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Editorial

Amendments to Companies Act Nat

Companies Act: Enhancing Shareholder Rights

The Singapore Companies Act ("Act") is being reviewed to improve corporate governance to protect investors and shareholders.

Three specific areas in the Act have been targeted for amendment:

  1. appointing multiple proxies to attend shareholder meetings;
  2. enhancing Central Provident Fund ("CPF") share investor rights; and
  3. improving the protection of minority shareholders.
  • Allow the appointment of multiple proxies to attend shareholder meetings

Article 181 (1) (c) of the Act provides that "a member shall not be entitled to appoint more than 2 proxies to attend and vote at the same meeting". The review proposes to allow more than two proxies to attend general meetings of a company, to ensure wider shareholder representation.

  • Enhance CPF share investor rights

Persons who invest in shares through the CPF Investment Scheme have their shares held in the name of the CPF agent banks and are not registered directly as shareholders of the companies they invest in. Thus, despite fully bearing the investment risks, these investors are not allowed to participate in shareholders' meetings. The proposed amendments are to allow such persons to have shareholder rights, including the right to attend annual general meetings.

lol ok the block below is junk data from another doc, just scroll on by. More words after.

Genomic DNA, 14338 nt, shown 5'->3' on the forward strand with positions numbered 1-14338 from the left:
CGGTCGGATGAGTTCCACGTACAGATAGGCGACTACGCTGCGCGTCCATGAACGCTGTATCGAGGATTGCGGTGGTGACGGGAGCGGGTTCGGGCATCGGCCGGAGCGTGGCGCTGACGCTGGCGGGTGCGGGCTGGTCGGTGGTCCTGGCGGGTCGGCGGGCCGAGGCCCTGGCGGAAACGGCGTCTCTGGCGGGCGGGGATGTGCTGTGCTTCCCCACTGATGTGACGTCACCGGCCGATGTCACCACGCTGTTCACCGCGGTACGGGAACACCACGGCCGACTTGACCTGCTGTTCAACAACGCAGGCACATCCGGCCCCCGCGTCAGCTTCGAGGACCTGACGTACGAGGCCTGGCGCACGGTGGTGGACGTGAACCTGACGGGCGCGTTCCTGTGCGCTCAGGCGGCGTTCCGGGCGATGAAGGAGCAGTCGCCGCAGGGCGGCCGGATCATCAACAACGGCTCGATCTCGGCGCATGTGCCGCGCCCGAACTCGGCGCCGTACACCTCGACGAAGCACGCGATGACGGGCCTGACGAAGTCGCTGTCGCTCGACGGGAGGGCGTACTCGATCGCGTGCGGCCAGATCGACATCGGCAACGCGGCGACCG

• Improve the protection of minority shareholders

Amendments are proposed to allow a minority shareholder who had opposed fundamental changes to the company structure or alteration of shareholder rights to require the company to buy their shares at a fair value.

The Act came into effect on 29 December 1967, and was last reviewed in 2005. In October 2007, the Minister for Finance appointed a Steering Committee to review the Act to build on an efficient and transparent corporate regulatory framework that supports Singapore's growth as a global hub for businesses and investors.

In its review, the Steering Committee studied the experiences of other jurisdictions such as Hong Kong and New Zealand.

The Steering Committee is cognizant of the practical concern of keeping the compliance cost on companies reasonable. According to Attorney-General Professor Walter Woon, chairperson of the Steering Committee, "We are not going to change things just so that people can say we've done something new. We are obviously very concerned of not increasing the compliance cost on companies, so we hope to streamline where we can streamline and throw out some of the bits that are no longer relevant, amalgamate sections."

The proposed amendments to the Act demonstrate Singapore's commitment to improving corporate governance, through fair treatment of shareholders both big and small. These proposed amendments have already attracted comments. In particular, the minority rights buyout proposal has attracted the most comments, from concerns on difficulties in defining what constitutes a fair value of the share price for a buyout to the implications of allowing minority shareholders to "demand" cash from the company.

We look forward to the draft Bill and public consultation paper which is expected to be issued in the first half of this year, which should give a better picture as to how these proposed amendments to the Act will impact businesses in Singapore.

 

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